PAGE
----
Moments later, she slowly buzzed off. But not for long. Away from my body’s heat, the cold air quickly reduced her wing speed and in a slow-motion kind of way, she dropped back to the snow.
I wanted to document my unusual discovery, so I again scooped the mosquito from the snow and repositioned her in my hand. Re-warmed, she again took flight and I again chased her down. Finally, on my third or fourth try, I got a decent picture of the mosquito in (cupped) hand, though I suppose one of her perched atop the snow (which I also documented on my iPhone) should have been sufficient.
I’ve been asked whether my repeated chasing of the mosquito and handling of her would constitute a form of wildlife harassment and I suppose it might. But in my defense, I’ll note that I also gave her a few moments of human warmth and enabled her to experience some additional flights through the frigid air.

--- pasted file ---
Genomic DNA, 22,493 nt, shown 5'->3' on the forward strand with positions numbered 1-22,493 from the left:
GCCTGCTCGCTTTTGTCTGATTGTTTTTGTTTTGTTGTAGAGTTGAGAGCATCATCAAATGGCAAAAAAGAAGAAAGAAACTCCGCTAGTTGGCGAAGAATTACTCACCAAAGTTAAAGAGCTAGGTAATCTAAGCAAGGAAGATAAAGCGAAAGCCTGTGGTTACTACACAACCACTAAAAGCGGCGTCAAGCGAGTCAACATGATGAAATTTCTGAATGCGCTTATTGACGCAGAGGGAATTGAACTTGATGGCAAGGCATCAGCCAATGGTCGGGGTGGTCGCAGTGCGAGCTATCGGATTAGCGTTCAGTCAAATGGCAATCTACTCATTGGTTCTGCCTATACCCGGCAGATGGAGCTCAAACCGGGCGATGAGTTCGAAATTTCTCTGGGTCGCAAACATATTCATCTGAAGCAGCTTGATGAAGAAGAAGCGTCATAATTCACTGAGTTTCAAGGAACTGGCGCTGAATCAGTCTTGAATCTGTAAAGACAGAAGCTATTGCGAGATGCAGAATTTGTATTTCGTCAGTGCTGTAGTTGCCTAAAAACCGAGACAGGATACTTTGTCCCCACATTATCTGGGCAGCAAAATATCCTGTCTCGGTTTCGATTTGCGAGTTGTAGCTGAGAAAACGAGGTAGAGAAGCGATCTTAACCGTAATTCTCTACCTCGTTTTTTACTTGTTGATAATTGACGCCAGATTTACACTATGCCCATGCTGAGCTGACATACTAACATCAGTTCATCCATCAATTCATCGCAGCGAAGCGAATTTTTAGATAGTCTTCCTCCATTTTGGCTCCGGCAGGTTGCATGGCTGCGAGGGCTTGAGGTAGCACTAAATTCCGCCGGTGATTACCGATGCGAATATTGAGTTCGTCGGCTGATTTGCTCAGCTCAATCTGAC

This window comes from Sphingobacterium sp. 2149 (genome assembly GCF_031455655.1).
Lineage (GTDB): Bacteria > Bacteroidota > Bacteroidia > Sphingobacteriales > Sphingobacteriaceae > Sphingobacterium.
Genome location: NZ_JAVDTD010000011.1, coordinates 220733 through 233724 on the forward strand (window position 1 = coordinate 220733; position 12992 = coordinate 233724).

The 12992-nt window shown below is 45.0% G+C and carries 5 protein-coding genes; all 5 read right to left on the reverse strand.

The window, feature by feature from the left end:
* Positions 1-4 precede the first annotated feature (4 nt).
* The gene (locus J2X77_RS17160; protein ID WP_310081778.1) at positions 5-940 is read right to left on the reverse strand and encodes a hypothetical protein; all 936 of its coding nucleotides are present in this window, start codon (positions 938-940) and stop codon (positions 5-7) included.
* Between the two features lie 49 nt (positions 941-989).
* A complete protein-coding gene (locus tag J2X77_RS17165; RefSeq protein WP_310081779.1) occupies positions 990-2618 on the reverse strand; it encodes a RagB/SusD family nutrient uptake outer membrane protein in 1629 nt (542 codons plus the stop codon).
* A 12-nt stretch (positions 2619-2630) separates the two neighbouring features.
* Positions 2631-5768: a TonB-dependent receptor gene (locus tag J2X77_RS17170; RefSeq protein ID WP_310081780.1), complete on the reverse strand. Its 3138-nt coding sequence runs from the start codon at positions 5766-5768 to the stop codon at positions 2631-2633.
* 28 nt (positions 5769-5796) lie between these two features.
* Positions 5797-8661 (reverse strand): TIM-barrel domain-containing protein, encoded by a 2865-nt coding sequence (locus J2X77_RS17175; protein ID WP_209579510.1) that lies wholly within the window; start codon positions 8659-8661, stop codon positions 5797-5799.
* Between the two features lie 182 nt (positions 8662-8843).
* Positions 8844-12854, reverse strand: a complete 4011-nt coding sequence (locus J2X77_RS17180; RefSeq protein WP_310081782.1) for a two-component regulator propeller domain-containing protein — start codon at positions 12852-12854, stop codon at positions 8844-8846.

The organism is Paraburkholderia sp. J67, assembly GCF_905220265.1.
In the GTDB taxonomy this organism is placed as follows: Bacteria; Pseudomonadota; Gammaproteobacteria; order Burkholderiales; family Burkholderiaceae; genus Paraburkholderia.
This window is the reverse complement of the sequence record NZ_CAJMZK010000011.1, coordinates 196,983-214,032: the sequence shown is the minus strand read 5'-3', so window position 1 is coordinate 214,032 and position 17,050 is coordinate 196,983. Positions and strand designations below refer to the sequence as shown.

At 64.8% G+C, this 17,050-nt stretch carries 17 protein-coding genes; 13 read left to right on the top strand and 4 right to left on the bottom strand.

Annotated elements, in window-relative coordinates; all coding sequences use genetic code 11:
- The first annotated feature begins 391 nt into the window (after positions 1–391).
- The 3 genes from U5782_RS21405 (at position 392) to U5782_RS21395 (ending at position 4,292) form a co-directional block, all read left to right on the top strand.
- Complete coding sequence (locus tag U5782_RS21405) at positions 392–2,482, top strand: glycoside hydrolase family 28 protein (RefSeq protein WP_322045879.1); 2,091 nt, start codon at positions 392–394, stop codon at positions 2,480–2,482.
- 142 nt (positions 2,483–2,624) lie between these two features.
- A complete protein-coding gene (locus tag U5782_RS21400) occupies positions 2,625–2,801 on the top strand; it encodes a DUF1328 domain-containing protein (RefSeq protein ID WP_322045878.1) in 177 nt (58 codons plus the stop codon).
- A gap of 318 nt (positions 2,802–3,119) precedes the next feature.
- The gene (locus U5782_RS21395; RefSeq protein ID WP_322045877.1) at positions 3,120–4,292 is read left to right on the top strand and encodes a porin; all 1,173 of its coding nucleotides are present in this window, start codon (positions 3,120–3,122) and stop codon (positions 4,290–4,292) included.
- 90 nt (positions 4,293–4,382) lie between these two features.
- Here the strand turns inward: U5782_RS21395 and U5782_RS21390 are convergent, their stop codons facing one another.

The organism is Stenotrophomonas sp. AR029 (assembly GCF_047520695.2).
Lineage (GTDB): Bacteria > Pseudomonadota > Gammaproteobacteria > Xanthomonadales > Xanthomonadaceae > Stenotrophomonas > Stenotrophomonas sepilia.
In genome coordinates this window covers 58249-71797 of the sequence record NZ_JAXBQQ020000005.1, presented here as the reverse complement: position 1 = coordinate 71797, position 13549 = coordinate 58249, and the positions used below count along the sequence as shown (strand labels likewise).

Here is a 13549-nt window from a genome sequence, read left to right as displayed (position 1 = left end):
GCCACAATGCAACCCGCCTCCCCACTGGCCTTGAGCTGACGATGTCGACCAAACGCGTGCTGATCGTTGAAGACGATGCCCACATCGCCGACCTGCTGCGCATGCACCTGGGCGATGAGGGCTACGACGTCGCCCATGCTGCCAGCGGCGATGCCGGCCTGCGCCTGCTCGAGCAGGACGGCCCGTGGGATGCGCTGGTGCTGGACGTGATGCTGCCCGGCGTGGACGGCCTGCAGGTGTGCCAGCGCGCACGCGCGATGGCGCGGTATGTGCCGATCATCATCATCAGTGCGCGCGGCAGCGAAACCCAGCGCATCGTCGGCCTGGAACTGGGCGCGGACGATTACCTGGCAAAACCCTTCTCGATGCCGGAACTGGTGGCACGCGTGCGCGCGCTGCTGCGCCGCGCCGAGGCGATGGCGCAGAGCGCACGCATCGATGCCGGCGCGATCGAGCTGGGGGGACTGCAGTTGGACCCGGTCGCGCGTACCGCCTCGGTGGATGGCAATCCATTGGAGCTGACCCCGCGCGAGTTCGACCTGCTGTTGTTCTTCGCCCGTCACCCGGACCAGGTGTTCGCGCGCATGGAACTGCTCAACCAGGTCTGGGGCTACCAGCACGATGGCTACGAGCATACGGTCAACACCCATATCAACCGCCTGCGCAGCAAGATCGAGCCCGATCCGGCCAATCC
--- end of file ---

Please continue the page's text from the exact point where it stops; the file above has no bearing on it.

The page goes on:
I’ve also been asked whether I worried she might stick her proboscis into me when placed upon my naked skin and to that, I’ve simply replied, “No.” I’m not sure the mosquito was even capable of that, really. Though I suppose being bitten by an Alaskan mosquito in November would be an even rarer circumstance.
In any case, once I got a satisfactory picture of her I allowed the mosquito to buzz away one final time and wished her well as her flight path drooped and she floated back to the snowy ground.
And then I vowed to learn more. And I have.